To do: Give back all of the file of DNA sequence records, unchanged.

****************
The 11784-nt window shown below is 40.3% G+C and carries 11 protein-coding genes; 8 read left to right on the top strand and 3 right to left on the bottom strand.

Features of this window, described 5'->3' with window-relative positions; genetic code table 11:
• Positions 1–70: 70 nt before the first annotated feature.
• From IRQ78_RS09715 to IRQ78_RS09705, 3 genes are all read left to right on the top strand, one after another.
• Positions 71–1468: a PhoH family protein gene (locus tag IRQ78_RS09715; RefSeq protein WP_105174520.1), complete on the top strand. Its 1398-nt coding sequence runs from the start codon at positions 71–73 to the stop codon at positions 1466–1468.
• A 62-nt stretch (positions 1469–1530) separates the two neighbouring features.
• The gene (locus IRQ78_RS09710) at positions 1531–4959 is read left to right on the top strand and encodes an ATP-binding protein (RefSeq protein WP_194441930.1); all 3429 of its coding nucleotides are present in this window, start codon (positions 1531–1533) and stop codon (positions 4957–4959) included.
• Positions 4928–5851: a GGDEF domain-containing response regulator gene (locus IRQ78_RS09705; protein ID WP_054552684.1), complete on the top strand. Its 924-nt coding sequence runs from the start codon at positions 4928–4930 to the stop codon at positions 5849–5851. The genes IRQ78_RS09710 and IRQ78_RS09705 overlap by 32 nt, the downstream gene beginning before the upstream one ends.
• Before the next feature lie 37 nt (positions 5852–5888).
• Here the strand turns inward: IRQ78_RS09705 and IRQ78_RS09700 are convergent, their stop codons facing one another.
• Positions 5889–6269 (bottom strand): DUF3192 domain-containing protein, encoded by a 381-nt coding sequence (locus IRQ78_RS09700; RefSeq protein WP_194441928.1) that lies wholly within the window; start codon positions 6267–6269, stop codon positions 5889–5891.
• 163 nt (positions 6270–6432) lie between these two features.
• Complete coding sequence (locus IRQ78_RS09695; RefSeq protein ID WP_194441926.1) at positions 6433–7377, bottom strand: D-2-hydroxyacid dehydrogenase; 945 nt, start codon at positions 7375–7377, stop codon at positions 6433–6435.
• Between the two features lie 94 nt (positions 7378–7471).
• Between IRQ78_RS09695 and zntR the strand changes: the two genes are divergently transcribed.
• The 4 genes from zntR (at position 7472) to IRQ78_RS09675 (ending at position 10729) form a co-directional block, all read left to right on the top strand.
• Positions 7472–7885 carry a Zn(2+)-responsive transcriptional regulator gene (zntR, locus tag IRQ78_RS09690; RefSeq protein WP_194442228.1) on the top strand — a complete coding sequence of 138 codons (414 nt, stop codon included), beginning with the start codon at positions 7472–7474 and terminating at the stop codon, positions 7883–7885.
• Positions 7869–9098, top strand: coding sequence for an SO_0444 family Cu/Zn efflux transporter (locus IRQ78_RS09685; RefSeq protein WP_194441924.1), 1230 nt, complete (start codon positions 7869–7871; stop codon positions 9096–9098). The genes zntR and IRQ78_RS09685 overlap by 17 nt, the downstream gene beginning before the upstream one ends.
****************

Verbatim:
The 11784-nt window shown below is 40.3% G+C and carries 11 protein-coding genes; 8 read left to right on the top strand and 3 right to left on the bottom strand.

Features of this window, described 5'->3' with window-relative positions; genetic code table 11:
• Positions 1–70: 70 nt before the first annotated feature.
• From IRQ78_RS09715 to IRQ78_RS09705, 3 genes are all read left to right on the top strand, one after another.
• Positions 71–1468: a PhoH family protein gene (locus tag IRQ78_RS09715; RefSeq protein WP_105174520.1), complete on the top strand. Its 1398-nt coding sequence runs from the start codon at positions 71–73 to the stop codon at positions 1466–1468.
• A 62-nt stretch (positions 1469–1530) separates the two neighbouring features.
• The gene (locus IRQ78_RS09710) at positions 1531–4959 is read left to right on the top strand and encodes an ATP-binding protein (RefSeq protein WP_194441930.1); all 3429 of its coding nucleotides are present in this window, start codon (positions 1531–1533) and stop codon (positions 4957–4959) included.
• Positions 4928–5851: a GGDEF domain-containing response regulator gene (locus IRQ78_RS09705; protein ID WP_054552684.1), complete on the top strand. Its 924-nt coding sequence runs from the start codon at positions 4928–4930 to the stop codon at positions 5849–5851. The genes IRQ78_RS09710 and IRQ78_RS09705 overlap by 32 nt, the downstream gene beginning before the upstream one ends.
• Before the next feature lie 37 nt (positions 5852–5888).
• Here the strand turns inward: IRQ78_RS09705 and IRQ78_RS09700 are convergent, their stop codons facing one another.
• Positions 5889–6269 (bottom strand): DUF3192 domain-containing protein, encoded by a 381-nt coding sequence (locus IRQ78_RS09700; RefSeq protein WP_194441928.1) that lies wholly within the window; start codon positions 6267–6269, stop codon positions 5889–5891.
• 163 nt (positions 6270–6432) lie between these two features.
• Complete coding sequence (locus IRQ78_RS09695; RefSeq protein ID WP_194441926.1) at positions 6433–7377, bottom strand: D-2-hydroxyacid dehydrogenase; 945 nt, start codon at positions 7375–7377, stop codon at positions 6433–6435.
• Between the two features lie 94 nt (positions 7378–7471).
• Between IRQ78_RS09695 and zntR the strand changes: the two genes are divergently transcribed.
• The 4 genes from zntR (at position 7472) to IRQ78_RS09675 (ending at position 10729) form a co-directional block, all read left to right on the top strand.
• Positions 7472–7885 carry a Zn(2+)-responsive transcriptional regulator gene (zntR, locus tag IRQ78_RS09690; RefSeq protein WP_194442228.1) on the top strand — a complete coding sequence of 138 codons (414 nt, stop codon included), beginning with the start codon at positions 7472–7474 and terminating at the stop codon, positions 7883–7885.
• Positions 7869–9098, top strand: coding sequence for an SO_0444 family Cu/Zn efflux transporter (locus IRQ78_RS09685; RefSeq protein WP_194441924.1), 1230 nt, complete (start codon positions 7869–7871; stop codon positions 9096–9098). The genes zntR and IRQ78_RS09685 overlap by 17 nt, the downstream gene beginning before the upstream one ends.